Full producer responsibility has been recognized as one of the most effective mechanisms to improve recycling rates, reduce litter and create the conditions to incent efficiency and reduce costs for end-of-life management of packaging and paper products (PPP). The following is an overview of core principles that CSSA seeks to realize when developing EPR programs; certain characteristics, that if in place, increase the long-term success of a program; and finally, the key components of a robust EPR program framework.
CSSA has identified a set of core principles which, when incorporated into the design of a full producer responsibility program, can contribute significantly to its success:
- Producers are fully responsible. Financial and operational responsibility for the management of their PPP goes hand in hand under EPR.
- Recycling must be easy and convenient for consumers. The same basket of goods should be collected everywhere. The list of collected materials should be standardized across the province (and across the country to extent possible) to achieve economies of scale, program efficiencies and to provide clarity for residents/consumers.
- Producers must have the autonomy to design a recycling system that respects local conditions (e.g., geography, population densities etc.) while driving efficiency and optimizing environmental performance.
- Regulations must be designed for fairness. A level playing field is necessary to ensure that all obligated producers participate and regulators must be prepared to take appropriate enforcement action against free-riders.
- Small business should not be unduly burdened. A reasonable de minimis should be established below which businesses should not be required to report or pay fees. Flat fees should be offered for those businesses that do not fall below the de minimis but are still under a certain revenue threshold.
- Materials must pay their own way in the recycling system. Higher value materials should not cross-subsidize lower value materials.
- Healthy competition must be fostered by employing best practices in the procurement of waste management/environmental services.
- Stewardship program operators and service providers are held accountable meaning operators, collectors, transporters, recyclers and processors of end-of-life products/materials are auditable and accountable for their performance.
- Appropriate standards are established so that collectors, transporters, recyclers and processors are able to demonstrate compliance with international, federal and provincial laws and industry standards’ where applicable.
- Stewardship programs must be committed to continuous improvement—fostering responsible recycling and achieving higher recycling rates over time.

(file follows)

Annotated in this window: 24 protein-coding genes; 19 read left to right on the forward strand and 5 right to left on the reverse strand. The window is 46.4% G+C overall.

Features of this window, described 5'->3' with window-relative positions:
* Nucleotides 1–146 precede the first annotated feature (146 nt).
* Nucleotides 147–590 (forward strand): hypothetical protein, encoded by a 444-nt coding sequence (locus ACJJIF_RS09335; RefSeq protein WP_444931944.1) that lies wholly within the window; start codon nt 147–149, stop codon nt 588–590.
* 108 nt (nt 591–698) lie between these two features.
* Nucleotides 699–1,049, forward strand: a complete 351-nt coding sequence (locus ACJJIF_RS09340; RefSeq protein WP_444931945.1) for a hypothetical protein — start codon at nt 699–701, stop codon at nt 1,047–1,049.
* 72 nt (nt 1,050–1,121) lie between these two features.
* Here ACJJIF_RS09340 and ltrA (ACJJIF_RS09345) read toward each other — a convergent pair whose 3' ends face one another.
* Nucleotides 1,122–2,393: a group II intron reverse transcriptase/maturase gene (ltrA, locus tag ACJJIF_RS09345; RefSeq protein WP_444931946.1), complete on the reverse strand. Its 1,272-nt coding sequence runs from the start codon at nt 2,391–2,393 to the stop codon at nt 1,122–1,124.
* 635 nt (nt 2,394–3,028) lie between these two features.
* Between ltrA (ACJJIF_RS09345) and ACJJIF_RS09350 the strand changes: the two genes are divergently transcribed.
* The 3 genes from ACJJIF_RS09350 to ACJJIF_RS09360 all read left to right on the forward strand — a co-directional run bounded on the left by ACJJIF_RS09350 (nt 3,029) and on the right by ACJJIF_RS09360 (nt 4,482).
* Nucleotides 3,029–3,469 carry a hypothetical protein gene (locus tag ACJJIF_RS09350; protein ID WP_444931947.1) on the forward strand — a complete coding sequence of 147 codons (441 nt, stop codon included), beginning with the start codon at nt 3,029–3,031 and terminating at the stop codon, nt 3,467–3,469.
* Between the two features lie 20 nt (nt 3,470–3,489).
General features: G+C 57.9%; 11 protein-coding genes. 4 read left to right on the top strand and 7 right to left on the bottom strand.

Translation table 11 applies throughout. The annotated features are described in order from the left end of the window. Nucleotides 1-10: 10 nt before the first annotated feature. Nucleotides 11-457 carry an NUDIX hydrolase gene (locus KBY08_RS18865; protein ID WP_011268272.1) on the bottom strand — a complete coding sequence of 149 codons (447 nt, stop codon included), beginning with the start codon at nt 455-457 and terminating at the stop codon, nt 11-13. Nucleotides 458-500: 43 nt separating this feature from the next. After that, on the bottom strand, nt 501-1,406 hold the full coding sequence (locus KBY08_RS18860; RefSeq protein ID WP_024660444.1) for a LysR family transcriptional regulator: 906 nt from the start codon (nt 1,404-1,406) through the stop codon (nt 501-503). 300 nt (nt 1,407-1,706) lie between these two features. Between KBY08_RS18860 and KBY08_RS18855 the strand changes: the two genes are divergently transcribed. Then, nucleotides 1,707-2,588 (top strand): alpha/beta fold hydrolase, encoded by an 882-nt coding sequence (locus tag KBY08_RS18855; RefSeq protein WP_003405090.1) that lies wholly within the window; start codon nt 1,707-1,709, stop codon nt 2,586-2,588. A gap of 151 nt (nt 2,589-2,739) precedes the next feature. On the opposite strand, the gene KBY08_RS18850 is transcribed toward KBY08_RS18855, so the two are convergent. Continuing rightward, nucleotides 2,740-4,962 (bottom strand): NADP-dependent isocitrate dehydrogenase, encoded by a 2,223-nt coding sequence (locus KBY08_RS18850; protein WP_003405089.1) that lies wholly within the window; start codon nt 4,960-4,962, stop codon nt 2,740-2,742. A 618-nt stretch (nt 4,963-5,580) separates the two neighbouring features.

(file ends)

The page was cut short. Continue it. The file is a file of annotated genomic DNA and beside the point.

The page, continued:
Roles of Key Players under Successful EPR Programs
- Governments set clear policy objectives, establish regulatory frameworks, specify targets/outcomes, approve program plans, monitor progress and enforce compliance. Some of these activities can be delegated to an oversight body if legislation provides for one.
- Municipalities continue to have a key role to play as the collection interface with residents, subject to their interest in staying in the game under EPR.
- Industry takes the lead on the design and implementation of the program, including developing obligated material lists and definitions, standards to be met by service providers and producer fees.
Components of a Robust EPR Program Framework
- Harmonize with other provinces to the extent possible to ensure consistency of:
- Definitions for designated products and materials;
- Definitions of obligated producers;
- Approach to producer de minimis;
- Program performance metrics including consistent terminology, definitions, data sources and calculation methodologies.
- Focus on outcomes-based regulations.
- Performance targets will drive program design and behaviour of marketplace, producers, consumers.
- Allow producers to govern themselves. Regulations should specify reporting requirements, verification standards, but not matters relating to how an EPR program organizes itself.
- Ensure there are competent resources to oversee program performance and to engage in compliance and enforcement.
- Make the consequences for compliance failure clear and establish deterrents/penalties up front that exceed the cost of compliance.
- This is generally, a shortfall in provincial legislation.
- Regulations do not consider practical realities of enforcement, leaving regulators without sufficient tools to ensure that obligated marketplace actors respond to regulation in a consistent and disciplined way.
- Allow sufficient time for stewardship plan development.
- Multiple stakeholders need to be consulted and many interests require consideration (including producers, municipalities, private waste operator and ENGOs) in order to deliver a plan that can be approved with confidence.
- Allow sufficient time for stewardship plan implementation.
- The shorter the time for implementation, the less time is spent engaging with affected stakeholders and resolving issues.
- Communicating with obligated producers and registering them into the program takes time.
- Establishing commercial terms and agreements with municipalities and waste management service providers take time – they have constituencies that need to review and approve (Councils, management, etc.)